Understanding OCD important in helping people

Many people repeat thoughts in their heads, or occasionally think of things that make them anxious.

There’s a difference, though, between having occasional unpleasant mental images and having them repeatedly to the point they interfere with a persons wellbeing.

Obsessive compulsive disorder, or OCD, is a mental health condition that affects about 2 million adults in the United States.

However, OCD, which has a neurological basis, is more than just washing hands over and over.

It can be double-checking, or maybe even quadruple-checking, whether an oven has been turned off or a door has been locked.

Some people with OCD perform tasks according to a particular numeric pattern. If someone believes the number seven is good, that person might feel compelled to take seven steps at a time to avoid being hurt.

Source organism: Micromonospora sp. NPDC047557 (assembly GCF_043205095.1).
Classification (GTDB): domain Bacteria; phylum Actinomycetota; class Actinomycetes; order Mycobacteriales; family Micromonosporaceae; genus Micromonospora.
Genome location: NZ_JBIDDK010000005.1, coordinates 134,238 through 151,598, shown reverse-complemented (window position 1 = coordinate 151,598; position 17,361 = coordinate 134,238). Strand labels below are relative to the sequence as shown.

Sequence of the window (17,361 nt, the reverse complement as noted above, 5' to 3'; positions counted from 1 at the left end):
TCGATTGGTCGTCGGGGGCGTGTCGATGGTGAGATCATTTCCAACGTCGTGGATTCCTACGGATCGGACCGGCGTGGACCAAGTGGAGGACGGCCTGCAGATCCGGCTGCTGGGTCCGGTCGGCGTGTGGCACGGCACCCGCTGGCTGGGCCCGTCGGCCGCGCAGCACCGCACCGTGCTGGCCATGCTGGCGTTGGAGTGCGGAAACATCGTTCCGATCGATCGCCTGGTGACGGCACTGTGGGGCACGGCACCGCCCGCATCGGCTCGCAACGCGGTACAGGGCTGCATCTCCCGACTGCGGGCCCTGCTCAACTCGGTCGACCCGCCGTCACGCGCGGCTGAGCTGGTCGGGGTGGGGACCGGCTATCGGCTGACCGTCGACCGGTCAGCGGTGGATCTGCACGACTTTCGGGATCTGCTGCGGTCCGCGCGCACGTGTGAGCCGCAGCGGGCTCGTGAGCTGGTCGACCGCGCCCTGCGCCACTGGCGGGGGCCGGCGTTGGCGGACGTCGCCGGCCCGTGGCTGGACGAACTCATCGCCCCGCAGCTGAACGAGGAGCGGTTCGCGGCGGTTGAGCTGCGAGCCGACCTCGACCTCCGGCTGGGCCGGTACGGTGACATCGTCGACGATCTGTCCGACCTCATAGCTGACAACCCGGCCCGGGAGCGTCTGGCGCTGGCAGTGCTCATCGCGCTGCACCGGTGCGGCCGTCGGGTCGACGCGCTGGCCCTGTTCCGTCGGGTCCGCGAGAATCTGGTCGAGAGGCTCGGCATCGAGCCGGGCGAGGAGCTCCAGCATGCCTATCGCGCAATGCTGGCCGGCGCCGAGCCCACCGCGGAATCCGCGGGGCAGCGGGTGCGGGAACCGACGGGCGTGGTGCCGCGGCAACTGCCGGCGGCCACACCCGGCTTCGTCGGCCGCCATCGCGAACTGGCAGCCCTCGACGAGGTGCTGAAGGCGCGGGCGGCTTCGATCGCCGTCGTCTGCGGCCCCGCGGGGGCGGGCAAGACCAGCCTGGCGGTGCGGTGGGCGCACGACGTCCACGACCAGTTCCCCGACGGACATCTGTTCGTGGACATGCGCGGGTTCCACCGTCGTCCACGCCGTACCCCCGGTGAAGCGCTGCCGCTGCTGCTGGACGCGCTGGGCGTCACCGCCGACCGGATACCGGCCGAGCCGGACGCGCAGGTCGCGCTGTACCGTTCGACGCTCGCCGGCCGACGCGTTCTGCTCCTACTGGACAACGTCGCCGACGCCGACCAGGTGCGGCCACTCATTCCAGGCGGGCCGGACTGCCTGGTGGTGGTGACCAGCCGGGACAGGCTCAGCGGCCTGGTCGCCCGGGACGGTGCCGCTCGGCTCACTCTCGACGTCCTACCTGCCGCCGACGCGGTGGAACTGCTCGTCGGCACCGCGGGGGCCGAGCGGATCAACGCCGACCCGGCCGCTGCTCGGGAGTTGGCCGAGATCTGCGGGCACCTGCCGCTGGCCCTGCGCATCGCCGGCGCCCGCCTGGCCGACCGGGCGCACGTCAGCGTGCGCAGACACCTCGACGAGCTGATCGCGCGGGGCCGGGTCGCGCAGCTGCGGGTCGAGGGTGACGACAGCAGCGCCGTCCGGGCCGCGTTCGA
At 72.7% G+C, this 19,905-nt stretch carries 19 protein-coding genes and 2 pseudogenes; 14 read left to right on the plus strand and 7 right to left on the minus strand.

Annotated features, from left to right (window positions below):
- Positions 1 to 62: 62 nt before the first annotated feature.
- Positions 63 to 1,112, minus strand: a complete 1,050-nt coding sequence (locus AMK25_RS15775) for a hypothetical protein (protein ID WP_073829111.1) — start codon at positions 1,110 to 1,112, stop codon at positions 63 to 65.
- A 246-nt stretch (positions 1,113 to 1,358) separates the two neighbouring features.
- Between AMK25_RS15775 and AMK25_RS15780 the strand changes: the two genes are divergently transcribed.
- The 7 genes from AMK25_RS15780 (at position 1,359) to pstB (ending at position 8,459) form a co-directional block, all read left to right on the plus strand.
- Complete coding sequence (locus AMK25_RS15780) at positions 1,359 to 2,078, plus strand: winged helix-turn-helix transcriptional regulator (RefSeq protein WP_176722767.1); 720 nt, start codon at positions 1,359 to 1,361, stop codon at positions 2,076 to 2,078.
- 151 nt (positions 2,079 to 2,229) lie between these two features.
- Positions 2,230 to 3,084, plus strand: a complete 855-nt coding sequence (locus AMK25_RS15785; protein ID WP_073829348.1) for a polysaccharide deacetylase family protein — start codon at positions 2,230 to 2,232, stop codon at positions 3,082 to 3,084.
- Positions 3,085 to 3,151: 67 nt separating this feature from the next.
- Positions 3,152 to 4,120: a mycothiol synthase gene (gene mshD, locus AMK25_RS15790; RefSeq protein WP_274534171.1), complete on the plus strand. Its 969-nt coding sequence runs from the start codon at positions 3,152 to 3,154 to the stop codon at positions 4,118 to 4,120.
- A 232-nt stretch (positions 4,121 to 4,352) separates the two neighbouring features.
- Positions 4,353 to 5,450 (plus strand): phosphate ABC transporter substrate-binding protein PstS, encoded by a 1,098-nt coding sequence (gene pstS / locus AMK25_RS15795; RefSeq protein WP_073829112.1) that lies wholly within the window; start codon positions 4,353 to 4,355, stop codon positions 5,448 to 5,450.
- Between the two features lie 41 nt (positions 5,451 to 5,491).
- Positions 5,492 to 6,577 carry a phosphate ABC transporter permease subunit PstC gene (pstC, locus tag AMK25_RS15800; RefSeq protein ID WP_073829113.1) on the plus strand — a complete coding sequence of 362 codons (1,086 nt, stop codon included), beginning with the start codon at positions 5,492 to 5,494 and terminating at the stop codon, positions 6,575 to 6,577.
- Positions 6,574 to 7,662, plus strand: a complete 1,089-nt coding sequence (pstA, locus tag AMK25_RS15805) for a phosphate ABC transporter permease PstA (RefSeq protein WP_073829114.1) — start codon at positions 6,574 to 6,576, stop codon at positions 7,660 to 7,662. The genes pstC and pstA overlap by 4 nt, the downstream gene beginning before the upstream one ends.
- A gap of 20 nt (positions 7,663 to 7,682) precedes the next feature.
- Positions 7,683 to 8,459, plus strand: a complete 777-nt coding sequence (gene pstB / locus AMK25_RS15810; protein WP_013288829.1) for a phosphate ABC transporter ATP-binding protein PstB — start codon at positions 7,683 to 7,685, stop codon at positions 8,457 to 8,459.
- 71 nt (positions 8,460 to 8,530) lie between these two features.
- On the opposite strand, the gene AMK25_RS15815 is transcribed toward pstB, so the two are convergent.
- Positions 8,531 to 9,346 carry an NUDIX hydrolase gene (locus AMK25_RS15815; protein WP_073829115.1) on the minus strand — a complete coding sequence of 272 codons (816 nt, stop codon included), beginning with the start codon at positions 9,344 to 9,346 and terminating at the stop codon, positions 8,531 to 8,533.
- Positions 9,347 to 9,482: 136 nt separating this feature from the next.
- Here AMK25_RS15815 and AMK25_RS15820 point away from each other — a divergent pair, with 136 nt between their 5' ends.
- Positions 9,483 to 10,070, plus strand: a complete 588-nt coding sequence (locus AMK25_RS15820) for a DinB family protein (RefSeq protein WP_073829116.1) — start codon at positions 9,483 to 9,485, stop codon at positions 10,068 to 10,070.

Having a clean desk is one thing, but a person suffering from OCD might feel the desk has to be clean as opposed to wanting it to be clean.

It might be easy to just tell people to dismiss those thoughts or behaviors. Since OCD is physiological in nature, though, that can be nearly impossible.

What’s recommended is cognitive-behavioral therapy, which involves exposure and response prevention, and cognitive therapy, according to the Anxiety and Depression Association of America. A therapist with specialized training conducts the CBT.

So, finding a good therapist is crucial, plus the proper medication might help.

As with many mental health conditions, it should be understood that they are just that — health conditions — and mocking or criticizing the person with the condition is not only cruel, it could prevent that person from seeking help.

The more people are open about having OCD, the more they are likely to be helped. It also will increase understanding among people who don’t suffer from the condition, but may encounter someone who does.

The greater the public empathy for OCD sufferers, the greater the public good.